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Next to getting all the story related trophies and unlocking basement material, there is one more mode that this rerelease features that’s meant to break the repetitive and unchanging nature of the main game, with Survivor Mode. In this mode, you’re forced into the 2017 HUD with animated thumbnails as completely random scenes from across the main story play at the same time in multiple rooms, with the main goal being to capture as many augers as possible before you’re disconnected. It sounds like a fantastic way to make the gameplay an arcade experience of sorts, but unfortunately a few flaws with the mode drag it down a bit, and make it pretty undesirable to play for anything but the trophies. For starters, the leaderboard doesn’t seem to have any options to scroll down past the top players in the lead or to check what the scores of your friends were, so if you get a low score (which you probably will unless you master the 2017 HUD) then don’t expect to find yourself at 2000th place or whatever. The game does keep track of your highest attempt locally, however which helps stop this from being entirely pointless.

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Speaking of being locked to the 2017 HUD, that’s also a major issue with this mode. Even if you go and try to change to any of the other HUD options beforehand, you’ll be forced to play Survivor mode in the 2017 layout, which has some minor disadvantages to the earlier layouts that I mentioned earlier. This means if you happen to be good with an earlier layout but not so good with the 2017 one, well you’ll have to practice ultra hard with that one, even though I honestly don’t see any reason to lock you in a certain HUD outside of an attempt to make the leaderboards more balanced. It just makes me wonder why they didn’t make separate leaderboards for each HUD or give the player the choice to begin with. It should also be noted that unlike the main game, the difficulty of this mode is insane, with split second timing required when switching from one room to another. Memorization of random Auger scenes is required to make it past the fourth round, but it is possible and the mode does end up being a lot of frantic fun when you jump over that hurdle.

Finally, to discuss some minor technical issues I encountered with the game. The biggest one by far is the load times that take place when you go from the main menu into a new or continued game. Compared to most other games I’ve played, these load times are rather stupid, lasting a good twenty-seconds or more depending on what the game feels like doing. Retrying after a game over also sends you to a long, black loading screen, but it didn’t feel quite as long as the earlier load. Surprisingly, I once found myself going into Survivor mode and it loaded within seconds, so it seems the game engine is capable at loading the actual game a little faster than it does right now. It’s not a gamebreaker, but it’s mildly annoying. Other minor issues come from two particular scenes near the end of the game, one of which is a game over, and the other is a misc capture sequence.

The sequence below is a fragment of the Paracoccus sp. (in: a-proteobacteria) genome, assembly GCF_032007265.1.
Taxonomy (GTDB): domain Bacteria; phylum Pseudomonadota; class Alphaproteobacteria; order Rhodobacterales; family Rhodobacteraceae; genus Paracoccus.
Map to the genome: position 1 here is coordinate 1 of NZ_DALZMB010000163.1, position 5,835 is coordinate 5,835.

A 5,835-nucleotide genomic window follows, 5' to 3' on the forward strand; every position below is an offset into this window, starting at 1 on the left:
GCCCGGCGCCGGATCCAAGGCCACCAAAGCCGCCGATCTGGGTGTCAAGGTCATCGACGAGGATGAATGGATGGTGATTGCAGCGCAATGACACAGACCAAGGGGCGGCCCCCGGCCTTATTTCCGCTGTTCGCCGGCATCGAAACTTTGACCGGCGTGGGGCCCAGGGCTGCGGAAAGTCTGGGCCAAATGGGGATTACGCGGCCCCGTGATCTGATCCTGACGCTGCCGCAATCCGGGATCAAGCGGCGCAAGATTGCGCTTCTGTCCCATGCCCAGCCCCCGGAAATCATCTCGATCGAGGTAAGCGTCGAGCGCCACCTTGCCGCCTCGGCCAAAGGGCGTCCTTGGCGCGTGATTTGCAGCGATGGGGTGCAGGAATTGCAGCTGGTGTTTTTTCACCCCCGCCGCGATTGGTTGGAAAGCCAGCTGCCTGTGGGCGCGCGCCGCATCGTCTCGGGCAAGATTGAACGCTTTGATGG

The Capture sequence I’m referring to takes place in the driveway, right after the SCAT team invades the living room. Two Augers will be wandering on the rooftop, and the natural instinct is to mash the button and fling both of them off like you would earlier in the game. However, upon launching the second one, the sound effect plays, but the video keeps going as if I failed. It forces you to keep on mashing it/wait a second after the first one before it’ll properly catapult the Auger off the roof, which could mess up a perfect run if you weren’t expecting that to happen, but it’s also rather easy to correct by just sticking around some more.

The Game Over glitch on the other hand appears to be a bug that the developer is already aware of, where an alternate ending that can take place in said living room will end up softlocking the game after the cutscene plays out, with retry prompt popping up, along with no way to pause the game. This can be really annoying, but thankfully it doesn’t take place too long after the autosave so little will be lost because of this (however it won’t unlock the scene in the Theater as a result)


In conclusion, finally getting a chance to try this game for myself was well worth the wait, especially after many years of hearing about it through numerous reviews of the Sega CD itself. What was passed around and shared as a boring camera flipping game with little depth that caused a lot of controversy somehow turned into a cheesy interactive thriller that I found plenty of reason to replay multiple times, either to aim for the next obscure trophy, unlock everything in the theater and gallery modes, and constant attempts at improving in Survivor Mode. While there are a few minor flaws that do make the game a bit hard to get into for newcomers, (from the aforementioned long load times and minor bugs to the odd difficulty balance in survivor mode) I felt that the overall package was really solid, serving a job as both an interesting look at gaming history while also containing a very fun game that’s actually enjoyable!

Whether you want to come here for the campy yet interesting story, or a fun gaming experience that you won’t come across that often, the one-man dev team at Screaming Villains did a fantastic job at porting and improving upon the original game, and I hope this version is successful enough to kickstart other ports of promising FMV games, since this title does prove that these games have a place in history and are more than a curious footnote. (Perhaps Double Switch or heaven forbid, the Power Rangers Sega CD game?) I give Night Trap: 25th Anniversary Edition an 8 out of 10, and recommend it to all fans of cheesy thrillers, arcade style gameplay, or just someone who loves to collect trophies as they experience a game that isn’t as interactive as what you’re probably used to.